State Route 10 in Alaska
|Length||50 + 34 mi|
|Length||80 + 54 km|
State Route 10 is a state route in the U.S. state of Alaska. The road consists of two parts, the Copper River Highway at Cordova and the Edgerton Highway from Chitina to Copper Center. The combined length is 134 kilometers.
- ACT-TEST-CENTERS: Offers a list of four year colleges and universities within Alaska, including public and private schools of Alaska.
Copper River Highway
The Copper River Highway begins on the south coast of Alaska in the port town of Cordova. The road heads east along the coast. The route is extremely spectacular, glaciers reach almost to the road and the road crosses the meltwater rivers. The road is relatively flat and has a number of bridges. The road gradually curves north and ends at the Million Dollar Bridge. The road is only asphalted at Cordova.
The Edgerton Highway begins 100 miles north in Chitina as the crow flies, connecting that village to the Alaskan road network. The road runs northwest along the Chitina River to State Route 4 south of Copper Center. The road is asphalted.
- ANYCOUNTYPRIVATESCHOOLS: Provides latest rankings of graduate business programs in Alaska, covering MBA program and PhD in business of Alaska.
Not much is known about the history of Route 10. In 1910, the Million Dollar Bridge opened. This was originally a railway bridge, but was converted into a road bridge in 1958. During the great earthquake of 1964, the Copper River Highway under construction was damaged.
The idea is sometimes played with to connect the two parts of Route 10, so that Cordova can also be reached by road.
Every day 4,200 vehicles drive in Cordova, outside of that less than 100 vehicles drive on the Copper Highway. Between 150 and 500 vehicles travel on the Edgerton Highway.
State Route 3 in Alaska
State Route 3, administratively numbered as Interstate A4 and known as the George Parks Highway, is a state route and partial freeway in the U.S. state of Alaska. The road forms a north-south link from Gateway to Fairbanks. The road leads through Denali National Park. State Route 3 is 520 kilometers long.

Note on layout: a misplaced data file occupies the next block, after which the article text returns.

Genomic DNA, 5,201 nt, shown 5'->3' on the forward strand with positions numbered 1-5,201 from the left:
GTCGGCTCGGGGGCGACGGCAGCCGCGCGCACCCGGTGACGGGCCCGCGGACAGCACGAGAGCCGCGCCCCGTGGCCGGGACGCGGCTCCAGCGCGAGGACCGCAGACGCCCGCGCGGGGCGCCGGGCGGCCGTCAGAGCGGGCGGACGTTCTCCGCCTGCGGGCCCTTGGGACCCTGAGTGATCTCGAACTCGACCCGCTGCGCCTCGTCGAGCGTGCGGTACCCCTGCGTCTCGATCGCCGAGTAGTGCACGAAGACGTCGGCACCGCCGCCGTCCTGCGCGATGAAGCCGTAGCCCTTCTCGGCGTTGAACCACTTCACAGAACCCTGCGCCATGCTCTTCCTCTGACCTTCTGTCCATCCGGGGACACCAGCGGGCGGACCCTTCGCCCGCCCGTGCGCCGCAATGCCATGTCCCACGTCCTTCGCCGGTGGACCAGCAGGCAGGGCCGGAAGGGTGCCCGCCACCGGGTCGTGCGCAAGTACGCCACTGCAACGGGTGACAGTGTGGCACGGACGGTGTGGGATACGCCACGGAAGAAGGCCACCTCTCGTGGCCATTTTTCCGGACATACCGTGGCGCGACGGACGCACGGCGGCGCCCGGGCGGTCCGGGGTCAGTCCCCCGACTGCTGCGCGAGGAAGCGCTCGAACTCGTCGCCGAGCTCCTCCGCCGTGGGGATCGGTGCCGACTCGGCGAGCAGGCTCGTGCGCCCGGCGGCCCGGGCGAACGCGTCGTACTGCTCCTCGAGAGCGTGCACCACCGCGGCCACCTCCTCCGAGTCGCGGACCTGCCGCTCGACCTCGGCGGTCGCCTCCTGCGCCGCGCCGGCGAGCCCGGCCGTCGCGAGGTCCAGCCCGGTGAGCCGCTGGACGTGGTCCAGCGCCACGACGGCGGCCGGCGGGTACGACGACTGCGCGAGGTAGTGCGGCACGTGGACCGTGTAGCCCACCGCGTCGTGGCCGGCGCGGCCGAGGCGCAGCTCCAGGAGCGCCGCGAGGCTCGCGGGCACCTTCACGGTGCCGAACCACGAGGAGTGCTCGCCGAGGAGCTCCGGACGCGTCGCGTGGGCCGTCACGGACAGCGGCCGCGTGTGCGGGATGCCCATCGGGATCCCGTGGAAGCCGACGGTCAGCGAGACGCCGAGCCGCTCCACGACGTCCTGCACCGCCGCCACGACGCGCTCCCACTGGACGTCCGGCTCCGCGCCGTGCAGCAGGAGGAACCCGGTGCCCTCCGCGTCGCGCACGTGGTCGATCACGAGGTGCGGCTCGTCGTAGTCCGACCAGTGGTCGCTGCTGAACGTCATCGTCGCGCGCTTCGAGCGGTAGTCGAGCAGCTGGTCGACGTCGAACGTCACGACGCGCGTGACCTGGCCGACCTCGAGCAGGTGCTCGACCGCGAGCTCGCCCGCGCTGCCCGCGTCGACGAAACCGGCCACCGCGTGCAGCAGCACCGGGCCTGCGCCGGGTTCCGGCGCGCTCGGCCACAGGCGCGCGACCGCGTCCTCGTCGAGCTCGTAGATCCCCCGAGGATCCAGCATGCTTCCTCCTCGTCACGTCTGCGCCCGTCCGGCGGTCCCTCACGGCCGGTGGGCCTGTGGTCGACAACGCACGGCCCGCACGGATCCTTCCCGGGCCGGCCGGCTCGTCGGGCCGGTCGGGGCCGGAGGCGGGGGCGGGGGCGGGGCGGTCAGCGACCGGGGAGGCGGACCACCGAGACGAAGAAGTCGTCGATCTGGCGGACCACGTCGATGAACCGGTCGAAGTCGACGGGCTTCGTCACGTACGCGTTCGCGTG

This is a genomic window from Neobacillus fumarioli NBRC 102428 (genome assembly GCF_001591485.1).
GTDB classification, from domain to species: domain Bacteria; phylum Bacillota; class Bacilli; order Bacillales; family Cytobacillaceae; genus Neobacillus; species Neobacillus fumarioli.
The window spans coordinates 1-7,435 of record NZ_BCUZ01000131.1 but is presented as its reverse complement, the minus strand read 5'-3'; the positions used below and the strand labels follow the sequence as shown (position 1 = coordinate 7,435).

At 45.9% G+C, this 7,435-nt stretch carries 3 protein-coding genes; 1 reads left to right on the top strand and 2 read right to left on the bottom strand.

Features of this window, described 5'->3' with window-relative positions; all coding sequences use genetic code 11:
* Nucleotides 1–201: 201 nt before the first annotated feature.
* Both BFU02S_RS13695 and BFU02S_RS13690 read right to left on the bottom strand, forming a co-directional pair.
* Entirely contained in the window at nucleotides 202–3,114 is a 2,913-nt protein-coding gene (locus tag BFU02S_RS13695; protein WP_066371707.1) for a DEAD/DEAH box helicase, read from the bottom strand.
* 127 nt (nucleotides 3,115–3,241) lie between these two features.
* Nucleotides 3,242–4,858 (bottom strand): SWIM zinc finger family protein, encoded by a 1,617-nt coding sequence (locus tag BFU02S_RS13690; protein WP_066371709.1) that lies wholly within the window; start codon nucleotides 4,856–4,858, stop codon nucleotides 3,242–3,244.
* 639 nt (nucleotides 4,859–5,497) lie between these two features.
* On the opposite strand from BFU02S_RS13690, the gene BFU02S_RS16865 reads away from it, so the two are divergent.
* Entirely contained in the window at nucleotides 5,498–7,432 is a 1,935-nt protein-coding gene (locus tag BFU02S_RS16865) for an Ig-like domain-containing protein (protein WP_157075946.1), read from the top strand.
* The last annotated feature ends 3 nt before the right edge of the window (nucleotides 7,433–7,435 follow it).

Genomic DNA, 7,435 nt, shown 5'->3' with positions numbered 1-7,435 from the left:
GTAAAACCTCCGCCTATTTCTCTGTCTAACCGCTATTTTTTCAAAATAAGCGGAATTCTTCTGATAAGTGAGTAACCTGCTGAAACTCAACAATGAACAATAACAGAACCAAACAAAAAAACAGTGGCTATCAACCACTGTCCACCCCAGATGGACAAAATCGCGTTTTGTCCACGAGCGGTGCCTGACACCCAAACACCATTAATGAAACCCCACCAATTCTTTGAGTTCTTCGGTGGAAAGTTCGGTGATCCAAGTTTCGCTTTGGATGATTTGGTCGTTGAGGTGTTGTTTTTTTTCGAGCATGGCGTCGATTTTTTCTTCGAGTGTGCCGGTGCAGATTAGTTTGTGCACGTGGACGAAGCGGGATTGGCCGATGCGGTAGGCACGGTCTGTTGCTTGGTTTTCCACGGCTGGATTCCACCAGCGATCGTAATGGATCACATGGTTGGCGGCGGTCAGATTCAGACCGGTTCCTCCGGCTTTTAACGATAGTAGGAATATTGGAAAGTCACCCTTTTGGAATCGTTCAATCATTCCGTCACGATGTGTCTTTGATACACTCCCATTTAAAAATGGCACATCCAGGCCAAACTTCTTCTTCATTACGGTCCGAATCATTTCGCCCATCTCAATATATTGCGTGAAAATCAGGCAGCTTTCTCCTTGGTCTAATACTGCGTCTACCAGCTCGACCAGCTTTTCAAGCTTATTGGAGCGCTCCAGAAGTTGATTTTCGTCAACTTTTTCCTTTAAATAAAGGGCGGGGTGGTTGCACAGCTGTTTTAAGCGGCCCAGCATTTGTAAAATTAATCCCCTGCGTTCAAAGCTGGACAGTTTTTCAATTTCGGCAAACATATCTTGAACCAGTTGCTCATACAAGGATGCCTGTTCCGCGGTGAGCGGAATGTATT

At Gateway, the road begins on the Glenn Highway, State Route 1 that runs as a freeway to Anchorage. The highway is 7 kilometers long and ends on the outskirts of Wasilla. This area is quite densely populated. The road heads west for a bit, then follows the Susitna River to the north. The first 20 kilometers still leads through somewhat cultivated area, but further north the road leads mainly through uninhabited wilderness. The wide valley of the Susitna River narrows to the north and the Alaska Range looms, with the 6,168-foot Denali being the highest point in both Alaska and all of North America. However, the mountain is often shrouded in cloud. State Route 3 remains at least 55 kilometers away from this mountain. The glaciers of the mountain range reach closer to the road.
Further north at Cantwell, State Route 8 joins. The road then crosses the Alaska Range through a narrow valley. The mountains immediately surrounding the road are approximately 2,000 meters high. Further north, one comes to a flatter area in the interior of Alaska. At Nenana, one crosses the Tanana River, whereupon the road bends east and follows the river for some distance to the town of Fairbanks. The road then ends in Fairbanks as a 2×2 divided highway. State Route 3 connects with State Route 2 at a grade separated level.
The George Parks Highway connecting Anchorage and Fairbanks is one of Alaska’s most important highways, but it was developed late. The historic north-south route went eastward via the SR-2, SR-4 and SR-1 over Delta Junction, which was already passable by motorized traffic in the 1920s. State Route 3 was not completed until 1971 as a direct route from Anchorage to Fairbanks. It was also of great importance for tourism, as it is the only thoroughfare to Denali National Park.
Although State Route 3 begins in Gateway, the milestones begin in Anchorage, traveling first on the Glenn Highway (SR-1) to Gateway where SR-3 begins.
There has been talk for years about a possible ” Kink Arm Bridge ” over the Cook Inlet north of Anchorage. This would shorten the distance from Anchorage to Fairbanks by approximately 40 kilometers.
29,000 vehicles drive daily on the highway at Gateway, which increases slightly to 31,000 vehicles in eastern Wasilla and 30,000 vehicles through Wasilla. This gradually drops to 4,200 vehicles south of Willow and 2,900 vehicles north of it. The quietest part between Wasilla and Fairbanks has about 1,000 vehicles per day. This gradually increases to 4,000 vehicles west of Fairbanks and up to 16,000 vehicles in Fairbanks.